But mostly, I'm embarrassed by the appearance of my feet due to the bunions. I need a wide or extra wide shoe, and I'm single so I like to wear heels when I go out. I was diagnosed with 3rd degree bunion (I think that's right) by podiatrist so I assume surgery would be covered by insurance. I'm just wondering if there are podiatrists that take a cosmetic approach to the feet vs. just solving the bunion problem.

After bunion surgery, is it still possible to point toes, have full mobility of feet? And does it help put you back into a normal size shoe? Can you still wear heels?

I'm 47, but bunions started forming when I was 25, and have only gotten worse as I aged. Also, how does one find a podiatrist that takes the aesthetics into consideration? I live in Southern California. I heard about one that practices in NYC, but doubt insurance would cover surgery out of state!
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Postby Allicsirp » Mon Sep 01, 2008 8:36 am

I'm sure anything can be done for aesthetics, but bunions are painful and a nuisance. If you use aesthetics as a reason for surgery, I don't think it would be covered by your health insurance. As long as there is pain and inconvenience, you should approach the situation as if it is a medical situation. Bunions can cripple the toes and cause even your knees to become affected.

I still have complete mobility of my feet and they are much prettier. I can point my toes and wear any type of shoe. Keep in mind that "taking care" of a bunion is major surgery. If your big toes are beginning to turn inward towards the other toes, the bone from the big toe along the top of the foot has to have a wedge cut out, basically breaking that bone and being reconstructed with a pin or screw to straighten the big toe. There is no easy method to getting rid of the bunion either. It's a hammer, chisel, saw operation. I had two casts up to my knees on both feet for 8wks. I had to have the right foot done twice. I have an extremely high pain tolerance and it was rough, to say the very least. BUT...would I do it again? You betcha. It's been worth every single ounce of pain and inconvenience. I had it done in '99 and so happy that I did.
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bunions removal surgery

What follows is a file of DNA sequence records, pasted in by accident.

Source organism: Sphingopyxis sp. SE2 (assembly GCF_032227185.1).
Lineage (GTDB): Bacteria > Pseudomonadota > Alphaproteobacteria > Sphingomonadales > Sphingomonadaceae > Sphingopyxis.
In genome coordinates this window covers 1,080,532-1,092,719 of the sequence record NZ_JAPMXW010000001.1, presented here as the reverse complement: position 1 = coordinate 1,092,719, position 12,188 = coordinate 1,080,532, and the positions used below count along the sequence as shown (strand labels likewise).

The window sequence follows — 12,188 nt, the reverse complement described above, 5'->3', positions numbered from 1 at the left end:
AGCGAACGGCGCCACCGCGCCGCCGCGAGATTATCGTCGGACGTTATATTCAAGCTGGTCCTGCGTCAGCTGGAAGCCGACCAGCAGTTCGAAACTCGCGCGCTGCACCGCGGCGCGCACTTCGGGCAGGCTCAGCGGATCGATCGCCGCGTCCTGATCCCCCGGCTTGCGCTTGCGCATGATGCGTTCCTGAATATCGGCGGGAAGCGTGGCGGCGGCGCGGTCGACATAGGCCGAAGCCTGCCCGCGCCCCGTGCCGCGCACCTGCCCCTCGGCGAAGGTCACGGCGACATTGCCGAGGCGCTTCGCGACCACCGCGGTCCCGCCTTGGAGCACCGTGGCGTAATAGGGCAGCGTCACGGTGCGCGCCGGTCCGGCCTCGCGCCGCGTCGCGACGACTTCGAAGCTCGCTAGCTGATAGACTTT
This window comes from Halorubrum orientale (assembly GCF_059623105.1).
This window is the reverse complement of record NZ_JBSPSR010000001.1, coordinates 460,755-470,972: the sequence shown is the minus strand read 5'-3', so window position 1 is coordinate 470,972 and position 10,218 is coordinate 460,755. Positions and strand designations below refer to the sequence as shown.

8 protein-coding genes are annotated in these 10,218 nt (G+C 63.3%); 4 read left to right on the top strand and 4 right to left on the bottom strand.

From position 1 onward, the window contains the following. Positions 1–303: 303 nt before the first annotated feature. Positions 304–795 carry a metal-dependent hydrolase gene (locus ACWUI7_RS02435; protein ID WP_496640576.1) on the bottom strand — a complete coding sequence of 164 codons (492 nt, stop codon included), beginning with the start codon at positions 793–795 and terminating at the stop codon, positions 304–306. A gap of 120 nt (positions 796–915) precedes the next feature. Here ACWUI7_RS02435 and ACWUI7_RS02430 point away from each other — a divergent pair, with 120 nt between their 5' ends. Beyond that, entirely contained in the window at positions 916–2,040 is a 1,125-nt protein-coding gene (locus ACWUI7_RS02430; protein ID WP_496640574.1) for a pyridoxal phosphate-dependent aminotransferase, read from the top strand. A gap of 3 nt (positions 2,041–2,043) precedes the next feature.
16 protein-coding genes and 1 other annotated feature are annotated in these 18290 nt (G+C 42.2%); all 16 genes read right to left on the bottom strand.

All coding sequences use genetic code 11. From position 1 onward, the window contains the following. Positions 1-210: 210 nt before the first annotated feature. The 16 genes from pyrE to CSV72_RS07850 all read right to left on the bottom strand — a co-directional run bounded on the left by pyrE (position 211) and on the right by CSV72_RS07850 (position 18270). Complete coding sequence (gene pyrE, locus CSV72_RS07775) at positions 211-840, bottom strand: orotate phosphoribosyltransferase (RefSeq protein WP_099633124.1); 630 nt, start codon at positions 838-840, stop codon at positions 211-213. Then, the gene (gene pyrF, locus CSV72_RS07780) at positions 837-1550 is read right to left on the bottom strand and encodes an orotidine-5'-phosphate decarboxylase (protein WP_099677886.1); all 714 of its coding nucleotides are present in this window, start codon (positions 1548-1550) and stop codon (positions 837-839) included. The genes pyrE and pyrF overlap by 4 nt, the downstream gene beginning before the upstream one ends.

Postby Daisy7 » Mon Sep 01, 2008 4:52 pm

I had the bunions removal surgery for aesthetic purpose. I hated the way my feet looked. We have them run in the family on my mom’s and dad’s side. I developed mine during my second pregnancy and I had if for over 10 years. Finally, I had talked to some of my friends and they recommended a great doctor. I went and had a consultation. It ended up that the procedure is covered by insurance. I told them that my main reason was that I had difficulty fitting in any shoes. The doctor also suggested that I should straighten the pinky toes as well. I have not paid a dime.
I had my both feet done at once, I had this opportunity. I took 3 sick days and worked for 2 weeks after that from home. My boss was fine with that. I had it done last September and this month is the first time when I was finally able to fit in my high heel shoes, mostly because of the pinky toes, there were more pain that the bunions themselves. I do have the 2 in. scar from the incisions, but they not very visible. My feet width had not really changed, which was a surprise to me, but I am still happy that I had it done, I think my feet look much better than before and I can finally wear open toe shoes.
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Postby freedsar » Thu Sep 11, 2008 3:13 pm

I would not personally have surgery for cosmetic reasons due to the recuperation. Two years ago, I had both feet done....7 days apart. One foot was more severe, as was the recovery. My feet starting bothering me in my 20s. It progressively got worse until having it done at age 41. One foot I had no problems recovering, and no problems to date. The other more severe foot gives me problems at times. No heels higher than about 1-2 inches.....and only sparingly. Don't mess with your feet if you don't have too, but once you start having pain...it will only get worse with age.

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Postby 4evryoung » Wed Sep 24, 2008 4:52 pm

I am now 59 and recently had knee surgery. I think it is due to the bunions, uneven balancing of the feet. I had meniscus tears on the inner part of the knee. I also have osteopenia. One foot dr. said due to that I would now not be a good candidate for surgery. I also have a terrible time finding shoes, and my feet are very ugly. I do live in a cold climate so I don't wear sandals year round, Mine have never hurt me, but given a choice I wish I had done surgery years before.